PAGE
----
Tiger Style follows two siblings as they explore their identites
A raucous comedy that touches upon deep issues of cultural identity
By Mike Lew
Directed by Moritz von Stuelpnagel
Starring Jon Norman Schneider, Ruibo Qian, Emily Kuroda, Francis Jue, Bryan Donovan
Huntington Theatre Company
Calderwood Pavilion at the BCA
527 Tremont Street, Boston
Running until Nov. 20th, 2016
The myth of the “tiger mom” took flight in the American imagination with the publication of Amy Chua’s Battle Hymn of the Tiger Mother, which sparked a nationwide controversy about the merits of Asian versus Western parenting styles. Playwright Mike Lew “felt that it wasn’t being represented [fairly] in the media,” so he decided to write a play about it. He explores not only the myth of tiger parents and the question of what happens after the alleged Carnegie Hall recitals and Ivy League college graduations, but also the identity conundrum that faces Asian-Americans in the 21st century.
Siblings Albert (Jon Norman Schneider) and Jennifer (Ruibo Qian) are third-generation Americans, and yet every day, they are forced to face the fact that those around them do not see them as Americans, either in their personal or their professional lives. When they decide to confront the problem, they find that the problem is not only how others view them, but also how they view themselves.
Albert is a programmer, who has become used to swallowing his emotions as he is continuously passed over for promotion, despite generating all of the company’s software. One day, he comes to work to find that his incompetent, American coworker (Bryan T. Donovan) has been promoted above him. Jennifer is a doctor with a carefully detailed life-plan which has been completely derailed by her breakup with her good-for-nothing American boyfriend (Bryan T. Donovan), who says he thought she would have been “more exotic but at the same time, more submissive” (the reaction of the audience to this line was priceless).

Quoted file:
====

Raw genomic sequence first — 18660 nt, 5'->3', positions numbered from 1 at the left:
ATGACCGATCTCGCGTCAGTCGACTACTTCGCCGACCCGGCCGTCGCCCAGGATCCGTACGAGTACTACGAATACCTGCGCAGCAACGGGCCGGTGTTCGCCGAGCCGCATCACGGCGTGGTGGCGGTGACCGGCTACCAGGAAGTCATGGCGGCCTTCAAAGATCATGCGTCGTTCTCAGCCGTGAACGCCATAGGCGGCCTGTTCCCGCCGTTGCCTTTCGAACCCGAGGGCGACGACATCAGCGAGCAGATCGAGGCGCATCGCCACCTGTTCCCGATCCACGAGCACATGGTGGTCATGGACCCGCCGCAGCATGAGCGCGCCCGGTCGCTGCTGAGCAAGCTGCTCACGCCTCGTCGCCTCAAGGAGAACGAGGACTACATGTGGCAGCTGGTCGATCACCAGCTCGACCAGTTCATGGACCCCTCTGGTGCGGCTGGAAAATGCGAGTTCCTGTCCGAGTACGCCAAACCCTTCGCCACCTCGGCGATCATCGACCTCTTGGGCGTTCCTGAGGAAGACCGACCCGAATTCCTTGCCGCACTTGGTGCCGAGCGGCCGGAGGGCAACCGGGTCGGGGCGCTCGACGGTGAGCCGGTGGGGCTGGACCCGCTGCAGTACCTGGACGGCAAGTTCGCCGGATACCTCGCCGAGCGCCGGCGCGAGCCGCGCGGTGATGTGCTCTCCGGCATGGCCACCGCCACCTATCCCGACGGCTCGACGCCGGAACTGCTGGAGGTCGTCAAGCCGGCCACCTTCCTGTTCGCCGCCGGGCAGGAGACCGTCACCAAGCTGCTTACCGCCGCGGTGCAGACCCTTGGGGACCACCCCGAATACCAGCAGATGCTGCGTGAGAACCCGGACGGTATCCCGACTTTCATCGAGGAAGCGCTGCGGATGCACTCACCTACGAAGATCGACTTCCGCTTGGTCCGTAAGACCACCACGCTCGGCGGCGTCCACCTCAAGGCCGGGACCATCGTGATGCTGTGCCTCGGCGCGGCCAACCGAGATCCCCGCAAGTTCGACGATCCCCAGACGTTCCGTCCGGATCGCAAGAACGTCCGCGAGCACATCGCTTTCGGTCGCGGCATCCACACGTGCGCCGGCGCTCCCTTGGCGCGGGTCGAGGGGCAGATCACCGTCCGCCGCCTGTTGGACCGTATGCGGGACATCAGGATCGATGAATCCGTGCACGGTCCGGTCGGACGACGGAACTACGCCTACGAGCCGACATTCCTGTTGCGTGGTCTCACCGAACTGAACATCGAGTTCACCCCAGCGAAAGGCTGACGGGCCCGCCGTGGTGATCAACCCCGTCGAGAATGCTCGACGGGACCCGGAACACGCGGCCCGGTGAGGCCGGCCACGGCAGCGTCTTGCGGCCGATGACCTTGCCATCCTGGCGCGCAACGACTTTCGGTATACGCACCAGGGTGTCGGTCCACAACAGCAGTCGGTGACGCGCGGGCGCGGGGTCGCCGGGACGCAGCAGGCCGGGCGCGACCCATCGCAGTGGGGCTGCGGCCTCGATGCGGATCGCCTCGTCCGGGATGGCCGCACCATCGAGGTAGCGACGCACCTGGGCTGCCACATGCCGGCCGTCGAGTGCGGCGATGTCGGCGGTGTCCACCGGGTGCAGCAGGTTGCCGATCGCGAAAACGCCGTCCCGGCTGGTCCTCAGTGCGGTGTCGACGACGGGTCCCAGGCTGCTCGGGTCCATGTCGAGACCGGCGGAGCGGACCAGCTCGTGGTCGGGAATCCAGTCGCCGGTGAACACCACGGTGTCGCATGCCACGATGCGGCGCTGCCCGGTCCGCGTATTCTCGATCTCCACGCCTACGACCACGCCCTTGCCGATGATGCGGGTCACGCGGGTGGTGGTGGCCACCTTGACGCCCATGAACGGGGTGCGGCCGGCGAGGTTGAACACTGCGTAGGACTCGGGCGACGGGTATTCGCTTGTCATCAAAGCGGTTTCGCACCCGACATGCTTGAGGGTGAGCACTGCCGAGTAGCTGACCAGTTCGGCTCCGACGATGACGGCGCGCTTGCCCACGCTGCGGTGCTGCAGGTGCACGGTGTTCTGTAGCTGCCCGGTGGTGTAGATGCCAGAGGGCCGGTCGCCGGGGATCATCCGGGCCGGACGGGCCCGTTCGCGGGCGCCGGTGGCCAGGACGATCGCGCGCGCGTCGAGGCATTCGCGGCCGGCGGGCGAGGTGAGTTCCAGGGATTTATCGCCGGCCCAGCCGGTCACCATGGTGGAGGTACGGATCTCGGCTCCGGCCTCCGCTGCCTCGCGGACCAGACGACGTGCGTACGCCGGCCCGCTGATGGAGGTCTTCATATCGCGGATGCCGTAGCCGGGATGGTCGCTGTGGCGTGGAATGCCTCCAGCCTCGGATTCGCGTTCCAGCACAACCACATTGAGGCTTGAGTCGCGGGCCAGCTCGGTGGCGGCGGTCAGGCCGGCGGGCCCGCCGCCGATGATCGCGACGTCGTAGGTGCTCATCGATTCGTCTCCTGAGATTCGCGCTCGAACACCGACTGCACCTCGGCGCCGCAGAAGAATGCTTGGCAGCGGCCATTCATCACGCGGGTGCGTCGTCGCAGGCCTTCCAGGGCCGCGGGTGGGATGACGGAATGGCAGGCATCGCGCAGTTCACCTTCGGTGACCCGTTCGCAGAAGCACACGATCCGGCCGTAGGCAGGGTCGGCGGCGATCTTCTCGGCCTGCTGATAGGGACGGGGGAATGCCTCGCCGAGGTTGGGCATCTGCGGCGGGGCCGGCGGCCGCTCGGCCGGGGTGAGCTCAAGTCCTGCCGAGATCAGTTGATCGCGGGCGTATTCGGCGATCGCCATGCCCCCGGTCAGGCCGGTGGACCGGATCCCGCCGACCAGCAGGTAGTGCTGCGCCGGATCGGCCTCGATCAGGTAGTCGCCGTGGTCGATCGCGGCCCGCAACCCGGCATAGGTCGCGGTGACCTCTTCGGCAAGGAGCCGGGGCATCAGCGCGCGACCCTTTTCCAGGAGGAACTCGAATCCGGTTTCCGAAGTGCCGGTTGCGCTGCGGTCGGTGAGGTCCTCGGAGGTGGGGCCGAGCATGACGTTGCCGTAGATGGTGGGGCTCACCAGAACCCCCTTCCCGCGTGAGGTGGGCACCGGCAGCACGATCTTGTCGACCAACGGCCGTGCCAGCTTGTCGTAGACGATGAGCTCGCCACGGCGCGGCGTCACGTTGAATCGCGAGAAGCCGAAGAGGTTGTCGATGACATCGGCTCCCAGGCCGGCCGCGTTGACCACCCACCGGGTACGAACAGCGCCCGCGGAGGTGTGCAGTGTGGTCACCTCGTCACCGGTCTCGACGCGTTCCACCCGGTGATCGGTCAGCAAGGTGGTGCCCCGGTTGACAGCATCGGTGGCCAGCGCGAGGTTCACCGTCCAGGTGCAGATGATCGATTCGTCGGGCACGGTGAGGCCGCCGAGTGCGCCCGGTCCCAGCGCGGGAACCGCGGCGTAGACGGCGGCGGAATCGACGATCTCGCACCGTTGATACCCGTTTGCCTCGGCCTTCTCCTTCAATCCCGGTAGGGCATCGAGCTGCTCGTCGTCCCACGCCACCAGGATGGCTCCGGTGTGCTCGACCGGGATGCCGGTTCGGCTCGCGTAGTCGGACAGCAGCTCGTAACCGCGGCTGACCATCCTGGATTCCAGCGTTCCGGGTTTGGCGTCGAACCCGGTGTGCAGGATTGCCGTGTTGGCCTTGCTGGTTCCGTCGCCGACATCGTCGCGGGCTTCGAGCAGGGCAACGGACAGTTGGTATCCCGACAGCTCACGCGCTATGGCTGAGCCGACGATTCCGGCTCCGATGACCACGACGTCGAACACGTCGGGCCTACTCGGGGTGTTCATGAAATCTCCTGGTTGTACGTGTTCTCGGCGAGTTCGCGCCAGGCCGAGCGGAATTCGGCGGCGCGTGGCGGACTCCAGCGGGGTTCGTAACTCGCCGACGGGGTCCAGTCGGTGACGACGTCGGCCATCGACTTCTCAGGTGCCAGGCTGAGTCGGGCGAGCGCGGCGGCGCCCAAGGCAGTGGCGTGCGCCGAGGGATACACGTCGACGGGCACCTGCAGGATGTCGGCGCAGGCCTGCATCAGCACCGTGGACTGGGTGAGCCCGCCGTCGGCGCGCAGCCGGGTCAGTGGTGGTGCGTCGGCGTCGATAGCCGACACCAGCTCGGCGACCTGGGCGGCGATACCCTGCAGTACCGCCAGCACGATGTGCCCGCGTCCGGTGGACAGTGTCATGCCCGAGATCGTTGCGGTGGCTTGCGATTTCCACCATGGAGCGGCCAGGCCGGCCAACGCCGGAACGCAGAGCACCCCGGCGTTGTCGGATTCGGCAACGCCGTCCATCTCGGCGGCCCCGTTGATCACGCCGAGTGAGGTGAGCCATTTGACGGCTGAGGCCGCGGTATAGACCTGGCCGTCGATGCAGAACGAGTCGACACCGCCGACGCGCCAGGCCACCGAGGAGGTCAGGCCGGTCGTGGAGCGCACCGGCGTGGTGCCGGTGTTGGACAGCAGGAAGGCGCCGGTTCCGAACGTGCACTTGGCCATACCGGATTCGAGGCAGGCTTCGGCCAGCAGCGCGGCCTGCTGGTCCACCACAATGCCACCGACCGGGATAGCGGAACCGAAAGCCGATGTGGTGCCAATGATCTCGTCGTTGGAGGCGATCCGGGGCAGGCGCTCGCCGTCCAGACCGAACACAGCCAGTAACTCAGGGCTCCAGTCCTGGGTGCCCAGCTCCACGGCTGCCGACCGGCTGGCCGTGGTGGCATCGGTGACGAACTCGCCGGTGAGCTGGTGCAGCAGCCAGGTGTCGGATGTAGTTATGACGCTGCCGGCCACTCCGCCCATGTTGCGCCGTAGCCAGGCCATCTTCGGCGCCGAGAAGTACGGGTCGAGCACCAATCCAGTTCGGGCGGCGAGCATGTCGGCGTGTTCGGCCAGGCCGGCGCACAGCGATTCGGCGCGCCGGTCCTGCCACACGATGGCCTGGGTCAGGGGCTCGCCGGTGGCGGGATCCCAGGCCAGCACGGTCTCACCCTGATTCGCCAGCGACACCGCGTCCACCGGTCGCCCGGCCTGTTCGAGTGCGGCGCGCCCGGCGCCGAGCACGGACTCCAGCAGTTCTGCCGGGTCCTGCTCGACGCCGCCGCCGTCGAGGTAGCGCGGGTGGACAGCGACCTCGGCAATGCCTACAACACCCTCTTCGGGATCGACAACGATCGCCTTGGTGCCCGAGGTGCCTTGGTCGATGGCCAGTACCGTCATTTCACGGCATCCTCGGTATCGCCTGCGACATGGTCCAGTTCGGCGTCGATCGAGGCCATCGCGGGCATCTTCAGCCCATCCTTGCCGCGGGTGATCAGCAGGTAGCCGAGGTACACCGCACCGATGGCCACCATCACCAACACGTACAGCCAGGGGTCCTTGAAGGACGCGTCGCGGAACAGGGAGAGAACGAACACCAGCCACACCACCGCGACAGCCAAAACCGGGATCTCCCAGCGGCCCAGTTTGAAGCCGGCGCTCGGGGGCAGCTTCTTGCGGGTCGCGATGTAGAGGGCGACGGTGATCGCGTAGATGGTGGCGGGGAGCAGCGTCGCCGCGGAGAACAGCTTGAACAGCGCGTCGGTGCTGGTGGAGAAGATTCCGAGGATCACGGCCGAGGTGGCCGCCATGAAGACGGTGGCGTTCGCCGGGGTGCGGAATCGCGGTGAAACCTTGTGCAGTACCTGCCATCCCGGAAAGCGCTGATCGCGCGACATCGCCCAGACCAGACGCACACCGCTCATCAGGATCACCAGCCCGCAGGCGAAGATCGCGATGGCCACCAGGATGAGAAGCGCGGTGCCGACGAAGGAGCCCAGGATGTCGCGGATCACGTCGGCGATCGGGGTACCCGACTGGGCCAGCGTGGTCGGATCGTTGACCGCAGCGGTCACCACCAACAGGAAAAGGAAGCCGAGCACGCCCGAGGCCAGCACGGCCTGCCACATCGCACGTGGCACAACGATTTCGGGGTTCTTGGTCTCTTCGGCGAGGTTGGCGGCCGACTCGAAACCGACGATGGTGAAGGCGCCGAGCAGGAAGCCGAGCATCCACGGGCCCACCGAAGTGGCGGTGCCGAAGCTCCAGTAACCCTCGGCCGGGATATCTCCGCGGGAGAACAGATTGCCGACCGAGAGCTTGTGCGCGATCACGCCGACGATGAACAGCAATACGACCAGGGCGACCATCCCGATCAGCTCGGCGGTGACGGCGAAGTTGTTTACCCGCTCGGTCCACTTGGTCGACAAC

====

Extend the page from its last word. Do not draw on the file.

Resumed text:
At this point in their lives, the siblings crack. They were so successful in their early life (both attended Harvard, both played recitals at Carnegie Hall), so why were their adult lives such disasters? They weren’t prepared for this. It must be their parents’ fault, they decide, and ready themselves for a confrontation at dinner. The parents, played by Francis Jue and Emily Kuroda (who ironically played the strict Korean mother, Mrs. Kim, in Gilmore Girls), are hilariously unconcerned by the angry, fumbling outbursts of their offspring.
After receiving no sympathy from their parents, they change tactics and decide to go “full Western,” which, for Jennifer, means going to see a therapist and, for Albert, being insubordinate at work. When this approach fails dismally, they swing to the other extreme and “go full Eastern,” in an equally farcical trip to China.
The hilarious one-liners and the pairing of lowbrow and highbrow humor had the audiences in stitches every few minutes. When Albert hears the comment about being Jennifer’s boyfriend expecting her to be exotic, he retorts, “The Chinese-American Ivy Leaguer who went into medicine? You’re the [expletive] vanilla ice cream of Asians.” The comedic timing of the actors is impeccable, and they were often able to extract several consecutive peals of laughter, simply by further manipulating their facial expressions or intonation. On occasion, the roles were a bit over-played, almost forced, and some antics were over-the-top, crossing the fine threshold between wit and slapstick.
This play is a careful balancing act and an exploration. In Lew’s own words, Tiger Style! is “a rumination on: Where are Asian-Americans in this country? After being here for so many generations, how far have we come in terms of race relations?” Lew is drawing upon many of his own experiences as an Asian-American to convey what millions across the nation are experiencing on a daily basis. The challenge is conveying what it feels like to grapple with these societal expectations without getting too preachy or too flippant. Tiger Style!’s combination of whimsy and thematic depth expertly strikes this balance, keeping audience laughing for two hours and musing for two days.